You’ve probably heard the term fascia, possibly in the context of an injury or inflammation, such as you see with plantar fasciitis – but do you really know what fascia and why it’s important? For your body to function at its peak, all components need to work together. That includes muscles, bones, tendons, ligaments, and fascia. A weakness in any part of the “network” reduces your performance and increases your risk of injury. That’s why healthy fascia matters.
What is Fascia?
Fascia is a type of connective tissue that covers the tissues in your body, including muscles, tendons, bones, ligaments, nerves, and even organs. The beauty of fascia is the connective tissue that makes up its structure forms a kind of interconnected network that works together as a unit. Fascia isn’t made up of separate tissues but is more like a giant net. It includes such elements as joint capsules, muscle envelopes, and other components you probably don’t think a lot about, as well as more familiar structures like tendons and ligaments. Fascia is vital for movement and when you have healthy, sufficiently elastic fascia, it improves your performance in sports, weight training, and lowers your risk for injury.
At a basic level, fascia is simply connective tissue – but what exactly is THAT? It’s tissue that supports and helps organs, joints, and other structures maintain their shape. Even your muscles are encased in a protective sheath of fascia made up of connective tissue. All connective tissue has varying degrees of stiffness, ranging from the thin connective tissue that holds up organs in your body to dense structures like tendons and ligaments. Surprisingly, even bone and adipose tissue is composed of connective tissue.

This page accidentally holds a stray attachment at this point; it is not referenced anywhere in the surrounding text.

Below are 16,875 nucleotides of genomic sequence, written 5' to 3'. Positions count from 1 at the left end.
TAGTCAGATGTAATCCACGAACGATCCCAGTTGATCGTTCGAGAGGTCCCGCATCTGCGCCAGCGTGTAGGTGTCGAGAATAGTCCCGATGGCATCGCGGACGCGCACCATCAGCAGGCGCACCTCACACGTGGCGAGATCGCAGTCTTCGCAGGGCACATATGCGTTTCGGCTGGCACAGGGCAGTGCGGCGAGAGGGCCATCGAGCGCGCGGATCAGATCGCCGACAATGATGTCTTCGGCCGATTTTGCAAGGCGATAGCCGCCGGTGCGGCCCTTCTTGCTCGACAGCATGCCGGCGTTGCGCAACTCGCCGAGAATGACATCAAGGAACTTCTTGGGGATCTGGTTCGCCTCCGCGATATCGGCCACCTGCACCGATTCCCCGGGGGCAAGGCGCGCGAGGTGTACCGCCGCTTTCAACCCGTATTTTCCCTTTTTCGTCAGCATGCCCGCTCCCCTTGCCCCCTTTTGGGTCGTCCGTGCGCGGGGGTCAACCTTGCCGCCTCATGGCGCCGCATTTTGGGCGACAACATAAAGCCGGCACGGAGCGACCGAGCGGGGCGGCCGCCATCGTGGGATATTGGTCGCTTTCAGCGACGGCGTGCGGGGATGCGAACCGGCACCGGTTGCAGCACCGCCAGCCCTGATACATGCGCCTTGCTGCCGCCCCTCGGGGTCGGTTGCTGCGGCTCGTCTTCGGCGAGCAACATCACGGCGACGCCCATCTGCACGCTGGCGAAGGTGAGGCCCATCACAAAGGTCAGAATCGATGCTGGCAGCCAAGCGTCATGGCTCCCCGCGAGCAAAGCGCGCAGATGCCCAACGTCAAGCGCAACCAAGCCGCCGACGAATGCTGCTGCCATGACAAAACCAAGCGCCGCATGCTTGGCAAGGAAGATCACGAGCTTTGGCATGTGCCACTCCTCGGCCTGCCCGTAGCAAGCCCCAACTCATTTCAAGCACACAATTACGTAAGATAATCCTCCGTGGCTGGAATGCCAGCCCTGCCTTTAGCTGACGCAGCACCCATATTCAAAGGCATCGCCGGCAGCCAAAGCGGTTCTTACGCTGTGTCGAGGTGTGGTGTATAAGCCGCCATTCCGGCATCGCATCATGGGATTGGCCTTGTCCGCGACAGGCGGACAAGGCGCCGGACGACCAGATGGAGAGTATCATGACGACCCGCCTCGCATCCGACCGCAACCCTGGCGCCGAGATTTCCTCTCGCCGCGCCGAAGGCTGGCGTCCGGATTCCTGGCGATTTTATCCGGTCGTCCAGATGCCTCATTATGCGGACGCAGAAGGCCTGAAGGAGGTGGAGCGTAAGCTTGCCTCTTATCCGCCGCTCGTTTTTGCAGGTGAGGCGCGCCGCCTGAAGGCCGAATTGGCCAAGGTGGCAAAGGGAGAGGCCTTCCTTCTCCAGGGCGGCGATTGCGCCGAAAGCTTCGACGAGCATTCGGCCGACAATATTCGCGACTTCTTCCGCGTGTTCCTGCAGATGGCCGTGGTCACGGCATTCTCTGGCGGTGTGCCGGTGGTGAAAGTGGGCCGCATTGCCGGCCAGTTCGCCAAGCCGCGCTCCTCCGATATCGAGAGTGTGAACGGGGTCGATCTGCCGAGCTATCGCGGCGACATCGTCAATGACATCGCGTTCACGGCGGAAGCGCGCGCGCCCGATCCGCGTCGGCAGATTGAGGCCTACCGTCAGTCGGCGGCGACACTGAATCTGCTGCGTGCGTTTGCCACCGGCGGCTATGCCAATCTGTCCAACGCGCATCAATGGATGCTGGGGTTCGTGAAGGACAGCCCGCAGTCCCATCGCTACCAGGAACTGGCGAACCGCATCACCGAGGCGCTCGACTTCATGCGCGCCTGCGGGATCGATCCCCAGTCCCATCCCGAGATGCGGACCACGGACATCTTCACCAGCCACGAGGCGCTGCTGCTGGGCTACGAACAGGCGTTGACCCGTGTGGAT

Connective Tissue and Collagen
Now, let’s look a little deeper. So what is connective tissue made of? It’s composed primarily of collagen, the most abundant protein in the human body. Because some types of fascia need to be flexible and be able to stretch, connective tissue also contains elastic fibers. These elastic fibers give fascia the ability to elongate, or stretch out, and bounce back. For parts of your body involved in movement, like your muscles and tendons, this elasticity makes your movements more fluid.
Unfortunately, fascia can become damaged or inflamed. Plantar fasciitis is inflamed fascia, specifically the fascia, or ligament, that connects your heel to your toes. The inflamed plantar fascia is a persistent and hard to treat condition for some people. It’s more common in those who over-pronate, turn their foot inward when they walk or run, and people with flat or very high arches or tight Achilles tendons. Plantar fasciitis is an example of how fascia can cause chronic pain.
How Fascia Becomes Damaged
Fascia can become damaged in other ways as well. For example, a sports-related injury or through repetitive motion. This can happen from doing the same weight training exercises without giving your muscles and fascia enough time to recuperate. Such an injury can have far-reaching consequences. Poor posture or sitting hunched over at a desk can injure your fascia too. Remember how fascia is intertwined to form a continuous network We refer to this as a “kinetic chain,” the interdependence of each system of your body on every other. An injury to the fascia in one part of your body can impact your movement patterns globally.